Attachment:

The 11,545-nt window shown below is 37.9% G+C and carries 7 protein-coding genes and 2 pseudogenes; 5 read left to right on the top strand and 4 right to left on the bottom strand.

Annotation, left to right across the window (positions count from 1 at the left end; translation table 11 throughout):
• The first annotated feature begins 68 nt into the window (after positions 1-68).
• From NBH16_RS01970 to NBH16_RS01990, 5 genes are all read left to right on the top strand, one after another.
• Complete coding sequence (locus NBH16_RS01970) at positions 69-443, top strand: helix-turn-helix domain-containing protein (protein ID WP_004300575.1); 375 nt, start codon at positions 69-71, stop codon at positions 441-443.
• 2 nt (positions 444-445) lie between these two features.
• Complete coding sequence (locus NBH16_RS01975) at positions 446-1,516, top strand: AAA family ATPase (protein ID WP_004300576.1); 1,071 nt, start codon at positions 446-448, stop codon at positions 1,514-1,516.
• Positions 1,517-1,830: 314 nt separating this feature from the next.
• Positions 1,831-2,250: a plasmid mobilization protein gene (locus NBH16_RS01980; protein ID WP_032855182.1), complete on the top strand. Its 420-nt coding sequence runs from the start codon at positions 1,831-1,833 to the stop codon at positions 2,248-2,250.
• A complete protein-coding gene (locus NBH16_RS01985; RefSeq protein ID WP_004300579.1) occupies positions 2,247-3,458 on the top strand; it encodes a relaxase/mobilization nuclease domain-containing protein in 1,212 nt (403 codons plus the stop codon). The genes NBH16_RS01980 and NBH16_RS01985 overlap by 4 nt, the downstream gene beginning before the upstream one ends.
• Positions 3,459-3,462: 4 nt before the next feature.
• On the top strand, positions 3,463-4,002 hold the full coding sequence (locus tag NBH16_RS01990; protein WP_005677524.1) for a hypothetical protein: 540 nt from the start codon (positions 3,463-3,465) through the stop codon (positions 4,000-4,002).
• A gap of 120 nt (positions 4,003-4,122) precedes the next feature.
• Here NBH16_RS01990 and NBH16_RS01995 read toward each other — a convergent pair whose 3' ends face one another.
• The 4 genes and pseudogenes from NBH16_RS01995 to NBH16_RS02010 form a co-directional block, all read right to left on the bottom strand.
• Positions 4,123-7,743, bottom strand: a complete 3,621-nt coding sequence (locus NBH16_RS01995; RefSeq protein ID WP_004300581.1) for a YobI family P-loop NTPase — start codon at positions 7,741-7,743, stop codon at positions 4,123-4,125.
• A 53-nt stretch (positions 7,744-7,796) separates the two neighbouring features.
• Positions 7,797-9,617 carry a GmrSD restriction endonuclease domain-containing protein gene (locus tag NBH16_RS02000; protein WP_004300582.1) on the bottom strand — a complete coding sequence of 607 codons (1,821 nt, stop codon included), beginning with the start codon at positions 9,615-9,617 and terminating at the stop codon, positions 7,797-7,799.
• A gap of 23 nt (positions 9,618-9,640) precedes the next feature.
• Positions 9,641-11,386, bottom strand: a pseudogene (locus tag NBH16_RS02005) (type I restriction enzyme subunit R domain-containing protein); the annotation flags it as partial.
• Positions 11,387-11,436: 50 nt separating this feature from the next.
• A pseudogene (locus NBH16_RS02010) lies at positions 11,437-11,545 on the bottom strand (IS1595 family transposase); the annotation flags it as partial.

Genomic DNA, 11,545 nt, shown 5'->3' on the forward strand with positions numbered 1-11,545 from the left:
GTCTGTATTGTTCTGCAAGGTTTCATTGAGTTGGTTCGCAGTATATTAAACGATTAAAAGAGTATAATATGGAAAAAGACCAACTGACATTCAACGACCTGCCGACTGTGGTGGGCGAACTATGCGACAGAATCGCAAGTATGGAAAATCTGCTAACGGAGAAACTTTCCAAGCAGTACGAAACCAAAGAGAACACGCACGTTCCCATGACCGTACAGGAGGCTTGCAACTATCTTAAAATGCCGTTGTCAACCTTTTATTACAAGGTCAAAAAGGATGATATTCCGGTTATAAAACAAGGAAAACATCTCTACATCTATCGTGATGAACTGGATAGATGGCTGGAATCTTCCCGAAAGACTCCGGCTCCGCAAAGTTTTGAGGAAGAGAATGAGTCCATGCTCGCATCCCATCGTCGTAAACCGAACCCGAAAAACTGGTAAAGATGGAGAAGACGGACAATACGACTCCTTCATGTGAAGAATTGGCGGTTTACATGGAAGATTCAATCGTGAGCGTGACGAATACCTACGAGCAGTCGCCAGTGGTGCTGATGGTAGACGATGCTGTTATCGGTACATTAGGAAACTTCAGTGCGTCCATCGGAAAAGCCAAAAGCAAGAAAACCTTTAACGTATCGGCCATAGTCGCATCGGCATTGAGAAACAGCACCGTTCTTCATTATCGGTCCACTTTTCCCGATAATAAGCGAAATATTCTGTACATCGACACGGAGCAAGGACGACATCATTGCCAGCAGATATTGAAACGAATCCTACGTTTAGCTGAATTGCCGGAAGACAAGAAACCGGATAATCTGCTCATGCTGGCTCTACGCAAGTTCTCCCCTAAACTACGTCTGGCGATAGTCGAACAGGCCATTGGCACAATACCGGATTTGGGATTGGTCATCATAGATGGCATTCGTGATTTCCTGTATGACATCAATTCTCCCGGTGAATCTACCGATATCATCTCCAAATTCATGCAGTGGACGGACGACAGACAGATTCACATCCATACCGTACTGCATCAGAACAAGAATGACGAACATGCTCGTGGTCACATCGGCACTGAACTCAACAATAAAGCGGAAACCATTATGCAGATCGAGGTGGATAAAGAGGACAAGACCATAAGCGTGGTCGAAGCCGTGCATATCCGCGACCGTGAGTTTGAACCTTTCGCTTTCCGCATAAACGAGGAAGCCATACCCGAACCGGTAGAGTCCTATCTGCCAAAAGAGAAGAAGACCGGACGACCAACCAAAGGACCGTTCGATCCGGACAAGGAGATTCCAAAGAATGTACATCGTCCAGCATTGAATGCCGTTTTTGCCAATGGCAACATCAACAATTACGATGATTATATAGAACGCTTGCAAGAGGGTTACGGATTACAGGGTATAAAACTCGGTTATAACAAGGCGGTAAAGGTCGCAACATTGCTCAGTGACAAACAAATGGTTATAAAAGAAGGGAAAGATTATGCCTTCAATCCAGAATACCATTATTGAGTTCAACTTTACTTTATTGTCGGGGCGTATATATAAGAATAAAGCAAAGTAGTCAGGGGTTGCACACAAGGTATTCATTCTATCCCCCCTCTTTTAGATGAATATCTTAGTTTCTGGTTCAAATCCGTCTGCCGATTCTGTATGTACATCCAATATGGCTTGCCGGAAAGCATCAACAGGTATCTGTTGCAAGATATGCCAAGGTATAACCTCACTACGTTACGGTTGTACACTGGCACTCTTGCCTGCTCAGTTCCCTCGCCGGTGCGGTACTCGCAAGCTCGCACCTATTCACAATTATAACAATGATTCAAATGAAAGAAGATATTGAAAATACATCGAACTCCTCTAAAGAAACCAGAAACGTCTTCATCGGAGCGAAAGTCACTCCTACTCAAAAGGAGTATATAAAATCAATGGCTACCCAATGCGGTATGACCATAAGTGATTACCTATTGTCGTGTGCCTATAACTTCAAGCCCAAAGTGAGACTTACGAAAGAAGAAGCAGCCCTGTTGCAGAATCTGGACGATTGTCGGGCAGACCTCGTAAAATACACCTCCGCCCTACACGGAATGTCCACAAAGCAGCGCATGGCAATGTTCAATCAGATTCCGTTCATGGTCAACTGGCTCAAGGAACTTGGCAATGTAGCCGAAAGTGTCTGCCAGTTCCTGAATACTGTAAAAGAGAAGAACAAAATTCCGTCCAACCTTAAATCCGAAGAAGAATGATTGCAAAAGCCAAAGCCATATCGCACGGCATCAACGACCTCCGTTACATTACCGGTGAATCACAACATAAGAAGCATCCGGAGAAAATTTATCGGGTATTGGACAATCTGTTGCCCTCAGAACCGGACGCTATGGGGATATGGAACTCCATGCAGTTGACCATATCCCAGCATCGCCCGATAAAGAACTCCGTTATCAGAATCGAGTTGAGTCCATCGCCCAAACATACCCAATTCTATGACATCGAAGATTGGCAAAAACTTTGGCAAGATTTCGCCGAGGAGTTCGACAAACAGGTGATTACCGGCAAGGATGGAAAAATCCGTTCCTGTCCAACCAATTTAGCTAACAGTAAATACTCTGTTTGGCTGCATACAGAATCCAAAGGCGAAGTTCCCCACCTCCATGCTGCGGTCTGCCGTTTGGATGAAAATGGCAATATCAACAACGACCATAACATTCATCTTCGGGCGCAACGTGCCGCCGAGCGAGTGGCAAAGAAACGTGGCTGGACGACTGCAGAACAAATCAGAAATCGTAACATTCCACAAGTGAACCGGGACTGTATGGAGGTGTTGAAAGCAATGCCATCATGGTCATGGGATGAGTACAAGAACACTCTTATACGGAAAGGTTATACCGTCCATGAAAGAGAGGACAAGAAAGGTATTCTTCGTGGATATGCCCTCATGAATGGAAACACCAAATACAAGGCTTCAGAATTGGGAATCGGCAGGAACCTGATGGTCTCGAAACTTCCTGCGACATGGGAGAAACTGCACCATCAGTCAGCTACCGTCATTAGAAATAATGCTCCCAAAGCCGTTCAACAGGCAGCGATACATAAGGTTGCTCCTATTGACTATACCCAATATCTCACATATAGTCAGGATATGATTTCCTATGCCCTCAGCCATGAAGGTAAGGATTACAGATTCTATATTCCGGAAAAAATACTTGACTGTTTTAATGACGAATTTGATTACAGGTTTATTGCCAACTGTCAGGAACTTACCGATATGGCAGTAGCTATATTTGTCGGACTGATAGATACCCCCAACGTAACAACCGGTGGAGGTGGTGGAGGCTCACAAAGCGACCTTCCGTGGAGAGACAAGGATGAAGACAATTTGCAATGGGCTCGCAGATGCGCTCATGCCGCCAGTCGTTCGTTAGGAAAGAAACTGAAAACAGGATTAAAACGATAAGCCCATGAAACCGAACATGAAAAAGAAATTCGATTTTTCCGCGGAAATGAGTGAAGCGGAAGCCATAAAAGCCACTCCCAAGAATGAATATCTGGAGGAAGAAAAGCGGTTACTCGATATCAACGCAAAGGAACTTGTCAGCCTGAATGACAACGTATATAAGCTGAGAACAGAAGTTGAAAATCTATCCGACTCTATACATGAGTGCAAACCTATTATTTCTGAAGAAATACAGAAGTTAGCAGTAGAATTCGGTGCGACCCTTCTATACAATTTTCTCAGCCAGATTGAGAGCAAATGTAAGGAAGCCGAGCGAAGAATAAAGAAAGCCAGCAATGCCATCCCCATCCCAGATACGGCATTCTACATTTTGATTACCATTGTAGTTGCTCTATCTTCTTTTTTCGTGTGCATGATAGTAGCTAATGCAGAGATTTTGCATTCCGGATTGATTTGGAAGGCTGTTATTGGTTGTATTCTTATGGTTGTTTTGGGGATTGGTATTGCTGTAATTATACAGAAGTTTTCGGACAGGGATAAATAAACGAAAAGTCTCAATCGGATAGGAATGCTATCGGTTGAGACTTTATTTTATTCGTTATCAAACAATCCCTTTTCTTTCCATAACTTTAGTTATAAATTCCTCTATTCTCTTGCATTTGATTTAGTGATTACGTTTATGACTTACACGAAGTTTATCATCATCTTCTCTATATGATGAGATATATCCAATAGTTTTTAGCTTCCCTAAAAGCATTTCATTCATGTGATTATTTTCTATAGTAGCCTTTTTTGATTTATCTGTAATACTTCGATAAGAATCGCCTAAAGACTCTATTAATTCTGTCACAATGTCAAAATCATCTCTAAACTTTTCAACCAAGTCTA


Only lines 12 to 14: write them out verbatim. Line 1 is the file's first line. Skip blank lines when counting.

• On the top strand, positions 3,463-4,002 hold the full coding sequence (locus tag NBH16_RS01990; protein WP_005677524.1) for a hypothetical protein: 540 nt from the start codon (positions 3,463-3,465) through the stop codon (positions 4,000-4,002).
• A gap of 120 nt (positions 4,003-4,122) precedes the next feature.
• Here NBH16_RS01990 and NBH16_RS01995 read toward each other — a convergent pair whose 3' ends face one another.